Emory Chemistry Students Celebrate NSF GRFP Awards

Congratulations to Dayna Patterson (Weinert Group) and Kevin Hoang (EC 17′; Davies Group) for being awarded 2018 Graduate Research Fellowships from the National Science Foundation!

Congratulations also to Brendan Deal (Salaita Group) and Michael Hollerbach (Chemistry Graduate Program entering class of 2018) who received Honorable Mentions.

For the 2016 competition, NSF received over 12,000 applications and made 2,000 award offers.

The NSF Graduate Research Fellowship Program recognizes and supports outstanding graduate students in NSF-supported science, technology, engineering, and mathematics disciplines who are pursuing research-based Master’s and doctoral degrees at accredited United States institutions. As the oldest graduate fellowship of its kind, the GRFP has a long history of selecting recipients who achieve high levels of success in their future academic and professional careers.

Meet the Honorees

Dayna Patterson came to Emory from Houston Baptist University where she had the opportunity to engage in undergraduate research with the Welch Foundation and as an NSF REU participant at Baylor University. Her research in  the Weinert Group focuses on understanding how bacteria change their phenotypes in response to environmental signals. In January 2018, Dayna received the Carl Storm Underrepresented Minority Fellowship to attend the Gordon Research Conference on Metals in Biology and share her research. She has also shared her research with the Atlanta community through the Atlanta Science Festival. She is the current treasurer for Pi Alpha Chemical Society and an associate fellow with the NIH-funded Initiative to Maximize Student Development.

Kevin Hoang conducted undergraduate research in the Davies Group at Emory and graduated in 2017 with a B.S. in chemistry. He is now at Yale University in the Herzon Laboratory.

Brendan Deal is a second year Ph.D. candidate in the lab of Dr. Khalid Salaita. He completed his undergraduate studies at Davidson College just outside of Charlotte, North Carolina. Brendan’s research is focused on the development of DNA-nanoparticle conjugates with potential applications in the fields of medicine and biotechnology.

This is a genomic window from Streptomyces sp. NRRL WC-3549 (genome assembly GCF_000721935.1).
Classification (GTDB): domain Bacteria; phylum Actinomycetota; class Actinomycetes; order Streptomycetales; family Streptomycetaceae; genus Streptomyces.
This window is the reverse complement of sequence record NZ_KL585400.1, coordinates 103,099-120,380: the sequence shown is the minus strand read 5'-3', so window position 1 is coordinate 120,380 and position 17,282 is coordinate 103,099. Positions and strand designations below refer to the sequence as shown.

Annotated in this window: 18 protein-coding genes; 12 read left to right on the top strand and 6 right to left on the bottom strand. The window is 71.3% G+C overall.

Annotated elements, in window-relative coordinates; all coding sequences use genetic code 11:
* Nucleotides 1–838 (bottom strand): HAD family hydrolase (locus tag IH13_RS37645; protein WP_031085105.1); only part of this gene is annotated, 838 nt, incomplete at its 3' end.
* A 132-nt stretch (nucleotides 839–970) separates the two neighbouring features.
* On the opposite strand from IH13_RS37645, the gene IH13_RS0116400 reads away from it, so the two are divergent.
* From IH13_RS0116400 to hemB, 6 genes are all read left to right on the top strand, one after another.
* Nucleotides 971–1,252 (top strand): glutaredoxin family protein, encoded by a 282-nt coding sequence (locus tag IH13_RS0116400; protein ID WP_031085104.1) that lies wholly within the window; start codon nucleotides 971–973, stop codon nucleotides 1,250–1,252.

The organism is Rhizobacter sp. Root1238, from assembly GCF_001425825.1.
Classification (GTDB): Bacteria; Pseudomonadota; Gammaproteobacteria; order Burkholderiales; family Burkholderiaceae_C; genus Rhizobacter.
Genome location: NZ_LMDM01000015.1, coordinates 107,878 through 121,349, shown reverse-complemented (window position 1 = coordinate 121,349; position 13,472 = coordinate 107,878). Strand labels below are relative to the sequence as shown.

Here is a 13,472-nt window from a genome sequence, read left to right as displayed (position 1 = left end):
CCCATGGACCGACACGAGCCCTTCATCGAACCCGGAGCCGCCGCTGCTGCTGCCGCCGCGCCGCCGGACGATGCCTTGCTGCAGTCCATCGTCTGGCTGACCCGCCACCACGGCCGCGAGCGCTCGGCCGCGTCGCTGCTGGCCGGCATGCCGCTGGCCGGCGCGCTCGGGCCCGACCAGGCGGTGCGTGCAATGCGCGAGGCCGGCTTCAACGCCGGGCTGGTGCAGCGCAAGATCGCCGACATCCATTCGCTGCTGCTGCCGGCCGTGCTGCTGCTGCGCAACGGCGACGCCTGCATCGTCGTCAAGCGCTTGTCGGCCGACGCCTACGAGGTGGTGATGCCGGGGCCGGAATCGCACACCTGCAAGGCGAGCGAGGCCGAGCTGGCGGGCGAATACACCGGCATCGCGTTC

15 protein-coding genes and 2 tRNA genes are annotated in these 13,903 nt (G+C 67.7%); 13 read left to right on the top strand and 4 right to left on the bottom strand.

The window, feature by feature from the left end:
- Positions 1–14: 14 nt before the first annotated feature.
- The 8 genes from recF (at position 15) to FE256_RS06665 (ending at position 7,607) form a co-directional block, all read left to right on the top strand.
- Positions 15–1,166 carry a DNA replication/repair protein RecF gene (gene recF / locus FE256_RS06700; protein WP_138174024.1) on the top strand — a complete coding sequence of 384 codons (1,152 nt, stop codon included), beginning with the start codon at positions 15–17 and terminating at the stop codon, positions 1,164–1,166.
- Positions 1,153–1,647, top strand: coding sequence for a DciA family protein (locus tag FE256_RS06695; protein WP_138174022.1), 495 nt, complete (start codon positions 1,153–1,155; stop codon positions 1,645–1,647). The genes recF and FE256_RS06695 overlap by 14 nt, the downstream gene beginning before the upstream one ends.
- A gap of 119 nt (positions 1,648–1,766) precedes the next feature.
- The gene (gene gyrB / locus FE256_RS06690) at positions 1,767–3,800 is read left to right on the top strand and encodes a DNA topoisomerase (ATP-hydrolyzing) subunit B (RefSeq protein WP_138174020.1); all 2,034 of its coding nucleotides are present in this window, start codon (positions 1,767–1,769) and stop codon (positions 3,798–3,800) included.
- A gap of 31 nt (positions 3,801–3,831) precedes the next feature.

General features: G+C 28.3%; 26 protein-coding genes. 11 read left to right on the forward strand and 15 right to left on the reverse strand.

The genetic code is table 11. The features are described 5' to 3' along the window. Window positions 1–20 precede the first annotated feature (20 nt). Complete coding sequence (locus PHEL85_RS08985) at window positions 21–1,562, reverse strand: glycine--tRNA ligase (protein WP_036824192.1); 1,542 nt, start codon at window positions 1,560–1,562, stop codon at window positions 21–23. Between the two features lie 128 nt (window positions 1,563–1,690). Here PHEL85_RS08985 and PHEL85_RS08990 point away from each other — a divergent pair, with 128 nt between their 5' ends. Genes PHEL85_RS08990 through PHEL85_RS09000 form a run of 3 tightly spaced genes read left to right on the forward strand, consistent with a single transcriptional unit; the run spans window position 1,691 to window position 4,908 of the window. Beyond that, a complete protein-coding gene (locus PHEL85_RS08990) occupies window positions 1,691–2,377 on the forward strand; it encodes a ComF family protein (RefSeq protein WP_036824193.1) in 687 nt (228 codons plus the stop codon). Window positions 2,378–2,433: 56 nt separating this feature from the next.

Michael Hollerbach will be joining Emory this summer after receiving a B.S. in Biochemistry from the College of Charleston in South Carolina.  He chose Emory after seeing all of the exciting research opportunities and looks forward to participating in upcoming research rotations, starting with a summer rotation in the McDonald Group.  His research interests are in Organic Chemistry with a focus on small molecule synthesis and methodology development.  Currently, he is teaching Honors Chemistry at a local high school and wrapping up his undergraduate research at the College of Charleston. At Emory, he looks forward to the opportunity to share his love of Chemistry as a TA and to participate in outreach in the Atlanta community.

Research Spotlight: A Summer Start at Emory

By: Michelle Leidy (Scarborough Group)

Last summer, I began my graduate career at Emory University doing research for Dr. Nate Jui in the Department of Chemistry. In his lab I was exploring how ureas and carbamates can be taken advantage of for use as catalysts in the ortho-functionalization of aniline and phenol, respectively.

A visualization of reactions-- ureas (top) and carbamates (bottom)
A visualization of reactions– ureas (top) and carbamates (bottom).

I tested these reactions under several sets of conditions. By the end of the summer, I learned that neither of the reactions worked. I even tried making the palladium-carbamate complex to see if the first steps in the catalytic process were going as they should. It turns out, that wasn’t working either.

Visualization of the palladium-carbamate complex--this didn't work either!
Visualization of the palladium-carbamate complex. Also did not work!

This was frustrating for me, as my two undergraduate projects had been successful, with virtually no setbacks. But I learned that when nothing works, you sometimes have to go one step back to (eventually) go two steps forward. As someone who grew up afraid of failure, I am only now realizing that it is the thing that drives new ideas and creativity, as long as we can learn and grow from it.

Overall this rotation was a good learning experience. I was able to transition into graduate life, become familiar with the facilities, and make some new friends without the stress of classes. 

orange line

Michelle LeidyMichelle Leidy began her studies at Emory in the summer of 2015 and is an Initiative to Maximize Student Development (IMSD) fellow. Currently, she is a member of the Scarborough Group working on synthesizing catalysts that can activate hydrogen peroxide by using second sphere hydrogen bonding, which would be useful in challenging industrial oxidation processes. Outside the lab, Michelle enjoys music and the arts, and can often be found going to concerts, plays, or swing dancing the night away if not relaxing at home. After graduation, Michelle hopes to continue her career doing research in a lab. 

A version of this post originally appeared on the IMSD blog in February 2016.